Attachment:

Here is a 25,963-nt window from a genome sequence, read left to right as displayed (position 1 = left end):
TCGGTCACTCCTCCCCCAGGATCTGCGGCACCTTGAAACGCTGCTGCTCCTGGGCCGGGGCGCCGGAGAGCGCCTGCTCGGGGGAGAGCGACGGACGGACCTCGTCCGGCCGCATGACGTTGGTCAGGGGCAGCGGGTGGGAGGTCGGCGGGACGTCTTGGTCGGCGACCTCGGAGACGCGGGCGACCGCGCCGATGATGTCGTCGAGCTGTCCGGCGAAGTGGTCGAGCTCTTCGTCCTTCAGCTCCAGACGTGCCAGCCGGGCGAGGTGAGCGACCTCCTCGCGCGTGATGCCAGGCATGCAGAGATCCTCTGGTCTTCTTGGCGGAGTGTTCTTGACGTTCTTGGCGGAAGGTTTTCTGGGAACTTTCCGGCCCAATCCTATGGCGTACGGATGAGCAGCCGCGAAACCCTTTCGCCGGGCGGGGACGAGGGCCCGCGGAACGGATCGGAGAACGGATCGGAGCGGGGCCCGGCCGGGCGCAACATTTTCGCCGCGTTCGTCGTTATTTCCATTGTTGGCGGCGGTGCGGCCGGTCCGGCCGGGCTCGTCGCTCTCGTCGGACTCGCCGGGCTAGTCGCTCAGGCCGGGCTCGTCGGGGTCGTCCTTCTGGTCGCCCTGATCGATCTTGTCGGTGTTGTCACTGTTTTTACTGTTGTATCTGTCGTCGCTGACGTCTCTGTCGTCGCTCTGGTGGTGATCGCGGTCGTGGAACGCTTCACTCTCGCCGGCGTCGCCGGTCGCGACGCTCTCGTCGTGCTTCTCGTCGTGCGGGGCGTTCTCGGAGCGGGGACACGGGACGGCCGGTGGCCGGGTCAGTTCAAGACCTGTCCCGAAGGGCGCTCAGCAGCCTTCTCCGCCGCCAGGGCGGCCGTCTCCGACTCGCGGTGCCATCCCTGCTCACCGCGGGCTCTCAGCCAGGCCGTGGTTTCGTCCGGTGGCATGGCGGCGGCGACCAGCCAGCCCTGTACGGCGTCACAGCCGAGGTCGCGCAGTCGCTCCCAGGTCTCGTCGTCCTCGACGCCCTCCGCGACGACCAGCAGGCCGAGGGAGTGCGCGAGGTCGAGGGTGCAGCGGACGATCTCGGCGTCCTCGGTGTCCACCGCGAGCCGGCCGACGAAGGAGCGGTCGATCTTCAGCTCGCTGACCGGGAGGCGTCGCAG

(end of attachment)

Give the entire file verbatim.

Here is a 25,963-nt window from a genome sequence, read left to right as displayed (position 1 = left end):
TCGGTCACTCCTCCCCCAGGATCTGCGGCACCTTGAAACGCTGCTGCTCCTGGGCCGGGGCGCCGGAGAGCGCCTGCTCGGGGGAGAGCGACGGACGGACCTCGTCCGGCCGCATGACGTTGGTCAGGGGCAGCGGGTGGGAGGTCGGCGGGACGTCTTGGTCGGCGACCTCGGAGACGCGGGCGACCGCGCCGATGATGTCGTCGAGCTGTCCGGCGAAGTGGTCGAGCTCTTCGTCCTTCAGCTCCAGACGTGCCAGCCGGGCGAGGTGAGCGACCTCCTCGCGCGTGATGCCAGGCATGCAGAGATCCTCTGGTCTTCTTGGCGGAGTGTTCTTGACGTTCTTGGCGGAAGGTTTTCTGGGAACTTTCCGGCCCAATCCTATGGCGTACGGATGAGCAGCCGCGAAACCCTTTCGCCGGGCGGGGACGAGGGCCCGCGGAACGGATCGGAGAACGGATCGGAGCGGGGCCCGGCCGGGCGCAACATTTTCGCCGCGTTCGTCGTTATTTCCATTGTTGGCGGCGGTGCGGCCGGTCCGGCCGGGCTCGTCGCTCTCGTCGGACTCGCCGGGCTAGTCGCTCAGGCCGGGCTCGTCGGGGTCGTCCTTCTGGTCGCCCTGATCGATCTTGTCGGTGTTGTCACTGTTTTTACTGTTGTATCTGTCGTCGCTGACGTCTCTGTCGTCGCTCTGGTGGTGATCGCGGTCGTGGAACGCTTCACTCTCGCCGGCGTCGCCGGTCGCGACGCTCTCGTCGTGCTTCTCGTCGTGCGGGGCGTTCTCGGAGCGGGGACACGGGACGGCCGGTGGCCGGGTCAGTTCAAGACCTGTCCCGAAGGGCGCTCAGCAGCCTTCTCCGCCGCCAGGGCGGCCGTCTCCGACTCGCGGTGCCATCCCTGCTCACCGCGGGCTCTCAGCCAGGCCGTGGTTTCGTCCGGTGGCATGGCGGCGGCGACCAGCCAGCCCTGTACGGCGTCACAGCCGAGGTCGCGCAGTCGCTCCCAGGTCTCGTCGTCCTCGACGCCCTCCGCGACGACCAGCAGGCCGAGGGAGTGCGCGAGGTCGAGGGTGCAGCGGACGATCTCGGCGTCCTCGGTGTCCACCGCGAGCCGGCCGACGAAGGAGCGGTCGATCTTCAGCTCGCTGACCGGGAGGCGTCGCAG